Recently, I've become aware that certain films are able to transcend the medium by being completely self-assured in their atmospheres…
An American, Leopold Kessler (Jean-Marc Barr) goes to post-war Germany in 1945 to work as a railroad conductor for the Zentropa Rail Line instead of going into the Army because he feels its a more valuable thing to do for the state of the world. He meets Katharina Hartmann (Barbara Sukowa), the daughter of the railroad owner and they fall in love.
Above all else, Europa is an unforgettable movie. The look, feel, and sound of it all are lifted directly from Hollywood melodrama and film noir of the '40s and '50s, and (aside from a few moments of graphic violence and language) could feasibly trick future generations into thinking that it was made half a century before it actually was. The techniques used, though old Hollywood staples, have long since fallen out of favor and thus the reminder of how well they can be used is gleefully awe-inspiring. The only mark that this did come from Mr. anti-Hollywood himself is the theme of idealism as a detriment instead of a virtue. That dichotomy of old and new, and the overwhelming feast…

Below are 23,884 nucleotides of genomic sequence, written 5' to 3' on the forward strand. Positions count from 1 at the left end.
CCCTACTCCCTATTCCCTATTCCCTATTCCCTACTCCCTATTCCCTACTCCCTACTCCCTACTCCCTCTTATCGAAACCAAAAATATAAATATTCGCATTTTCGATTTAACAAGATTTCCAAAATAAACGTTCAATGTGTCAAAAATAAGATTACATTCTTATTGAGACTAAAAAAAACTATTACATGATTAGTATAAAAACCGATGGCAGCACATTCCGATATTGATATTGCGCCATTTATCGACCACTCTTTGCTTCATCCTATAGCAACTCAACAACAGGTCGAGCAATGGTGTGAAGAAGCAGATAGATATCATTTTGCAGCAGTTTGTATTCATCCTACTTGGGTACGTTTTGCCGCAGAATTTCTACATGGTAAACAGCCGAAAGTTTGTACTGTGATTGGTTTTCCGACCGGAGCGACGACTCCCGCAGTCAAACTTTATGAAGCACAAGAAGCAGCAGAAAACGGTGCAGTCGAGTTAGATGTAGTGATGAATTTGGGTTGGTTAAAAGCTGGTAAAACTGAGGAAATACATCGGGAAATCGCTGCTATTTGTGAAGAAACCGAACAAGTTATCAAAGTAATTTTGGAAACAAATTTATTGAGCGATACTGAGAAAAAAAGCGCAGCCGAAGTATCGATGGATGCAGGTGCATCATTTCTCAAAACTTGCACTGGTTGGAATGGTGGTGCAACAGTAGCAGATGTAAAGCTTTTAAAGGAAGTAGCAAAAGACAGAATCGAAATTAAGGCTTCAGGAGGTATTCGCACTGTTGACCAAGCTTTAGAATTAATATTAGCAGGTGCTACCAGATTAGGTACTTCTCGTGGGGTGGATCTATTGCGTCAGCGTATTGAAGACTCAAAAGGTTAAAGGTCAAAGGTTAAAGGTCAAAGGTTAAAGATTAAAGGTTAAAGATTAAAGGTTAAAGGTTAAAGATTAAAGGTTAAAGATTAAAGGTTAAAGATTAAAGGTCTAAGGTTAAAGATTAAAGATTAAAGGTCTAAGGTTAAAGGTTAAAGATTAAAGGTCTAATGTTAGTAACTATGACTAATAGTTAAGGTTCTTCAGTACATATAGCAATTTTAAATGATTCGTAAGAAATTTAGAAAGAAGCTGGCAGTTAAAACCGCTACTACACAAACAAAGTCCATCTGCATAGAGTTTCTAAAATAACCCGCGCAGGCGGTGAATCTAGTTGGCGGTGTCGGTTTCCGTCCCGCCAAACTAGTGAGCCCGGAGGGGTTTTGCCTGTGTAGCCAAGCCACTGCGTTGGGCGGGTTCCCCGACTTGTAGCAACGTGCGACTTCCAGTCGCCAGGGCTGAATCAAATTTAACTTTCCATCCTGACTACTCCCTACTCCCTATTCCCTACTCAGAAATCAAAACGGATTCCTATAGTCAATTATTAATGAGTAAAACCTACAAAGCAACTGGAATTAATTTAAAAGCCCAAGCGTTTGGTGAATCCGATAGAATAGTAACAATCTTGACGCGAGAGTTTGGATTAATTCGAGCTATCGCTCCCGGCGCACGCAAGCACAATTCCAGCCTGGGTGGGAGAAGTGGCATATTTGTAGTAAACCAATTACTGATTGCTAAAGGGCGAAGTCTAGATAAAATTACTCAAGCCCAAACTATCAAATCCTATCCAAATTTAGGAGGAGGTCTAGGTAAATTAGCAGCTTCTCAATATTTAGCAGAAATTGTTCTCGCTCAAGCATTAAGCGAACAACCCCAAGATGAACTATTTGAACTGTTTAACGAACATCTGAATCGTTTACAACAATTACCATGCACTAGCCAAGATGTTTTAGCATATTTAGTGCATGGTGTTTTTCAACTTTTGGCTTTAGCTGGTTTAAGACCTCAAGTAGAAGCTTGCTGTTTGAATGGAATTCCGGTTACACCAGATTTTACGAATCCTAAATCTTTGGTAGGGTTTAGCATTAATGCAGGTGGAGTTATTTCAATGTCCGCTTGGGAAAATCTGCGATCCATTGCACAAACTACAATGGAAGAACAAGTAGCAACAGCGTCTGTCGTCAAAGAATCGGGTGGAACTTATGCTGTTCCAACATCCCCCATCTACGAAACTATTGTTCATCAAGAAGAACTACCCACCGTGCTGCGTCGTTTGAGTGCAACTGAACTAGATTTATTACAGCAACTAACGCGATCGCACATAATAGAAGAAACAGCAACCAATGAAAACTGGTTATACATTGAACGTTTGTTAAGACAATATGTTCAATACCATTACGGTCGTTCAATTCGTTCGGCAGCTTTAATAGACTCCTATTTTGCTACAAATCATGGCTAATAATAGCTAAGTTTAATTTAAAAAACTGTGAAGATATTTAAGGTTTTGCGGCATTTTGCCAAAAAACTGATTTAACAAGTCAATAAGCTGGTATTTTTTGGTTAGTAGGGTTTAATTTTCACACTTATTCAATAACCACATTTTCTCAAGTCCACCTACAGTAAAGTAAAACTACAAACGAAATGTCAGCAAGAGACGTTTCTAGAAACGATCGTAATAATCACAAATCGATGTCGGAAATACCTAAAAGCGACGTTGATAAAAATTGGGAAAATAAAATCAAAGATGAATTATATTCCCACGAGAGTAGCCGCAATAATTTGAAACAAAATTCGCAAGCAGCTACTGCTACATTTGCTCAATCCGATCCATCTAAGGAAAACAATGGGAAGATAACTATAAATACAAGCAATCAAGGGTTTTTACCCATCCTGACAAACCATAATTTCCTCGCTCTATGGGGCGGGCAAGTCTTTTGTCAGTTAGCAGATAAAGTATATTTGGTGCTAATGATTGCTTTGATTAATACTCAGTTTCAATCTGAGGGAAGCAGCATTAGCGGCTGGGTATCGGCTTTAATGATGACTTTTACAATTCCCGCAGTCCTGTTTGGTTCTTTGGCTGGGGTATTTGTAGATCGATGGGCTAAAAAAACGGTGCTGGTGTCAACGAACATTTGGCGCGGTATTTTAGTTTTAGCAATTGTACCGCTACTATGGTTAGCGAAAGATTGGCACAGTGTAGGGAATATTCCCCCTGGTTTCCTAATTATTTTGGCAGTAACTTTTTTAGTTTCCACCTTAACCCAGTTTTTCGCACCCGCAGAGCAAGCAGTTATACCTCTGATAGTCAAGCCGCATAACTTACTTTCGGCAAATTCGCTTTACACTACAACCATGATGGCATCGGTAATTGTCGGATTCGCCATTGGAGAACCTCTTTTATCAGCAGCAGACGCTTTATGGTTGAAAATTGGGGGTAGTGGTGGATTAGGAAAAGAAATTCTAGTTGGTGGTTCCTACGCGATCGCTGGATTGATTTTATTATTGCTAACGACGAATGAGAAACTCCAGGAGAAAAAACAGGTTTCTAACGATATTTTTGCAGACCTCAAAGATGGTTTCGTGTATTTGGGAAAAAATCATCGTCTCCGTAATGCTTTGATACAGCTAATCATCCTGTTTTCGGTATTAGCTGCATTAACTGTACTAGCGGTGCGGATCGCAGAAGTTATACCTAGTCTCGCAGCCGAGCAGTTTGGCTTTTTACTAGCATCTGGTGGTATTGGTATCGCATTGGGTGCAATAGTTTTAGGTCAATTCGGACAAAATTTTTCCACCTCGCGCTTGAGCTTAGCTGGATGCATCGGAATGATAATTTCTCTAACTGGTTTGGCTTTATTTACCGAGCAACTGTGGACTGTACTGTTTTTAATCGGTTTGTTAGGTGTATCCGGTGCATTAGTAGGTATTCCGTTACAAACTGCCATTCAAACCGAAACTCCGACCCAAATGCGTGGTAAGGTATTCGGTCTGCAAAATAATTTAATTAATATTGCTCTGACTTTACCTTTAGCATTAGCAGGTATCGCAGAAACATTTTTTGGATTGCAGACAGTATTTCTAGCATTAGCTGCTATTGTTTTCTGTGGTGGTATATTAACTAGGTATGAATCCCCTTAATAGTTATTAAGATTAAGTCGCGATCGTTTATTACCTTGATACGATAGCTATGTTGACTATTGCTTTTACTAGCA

''You will now listen to my voice. My voice will help you and guide you still deeper into Europa.''
My cycle of Lars von trier revisits are proving to be an enriching exercise, not only in the new value I am placing on the man's art, but in also recognising the influences infused into his films. Like Tarkovsky fused with Hitchcock and a dash of The Third Man thrown in for good measure, Europa or Zentropa (depending on which patch of the Earth you reside in), is a confident yet boldly experimental wartime noir that draws you into it's intrigue firstly with the baritone hypnotic tones of Max von Sydow's narration and then with the astounding visual buffet that is…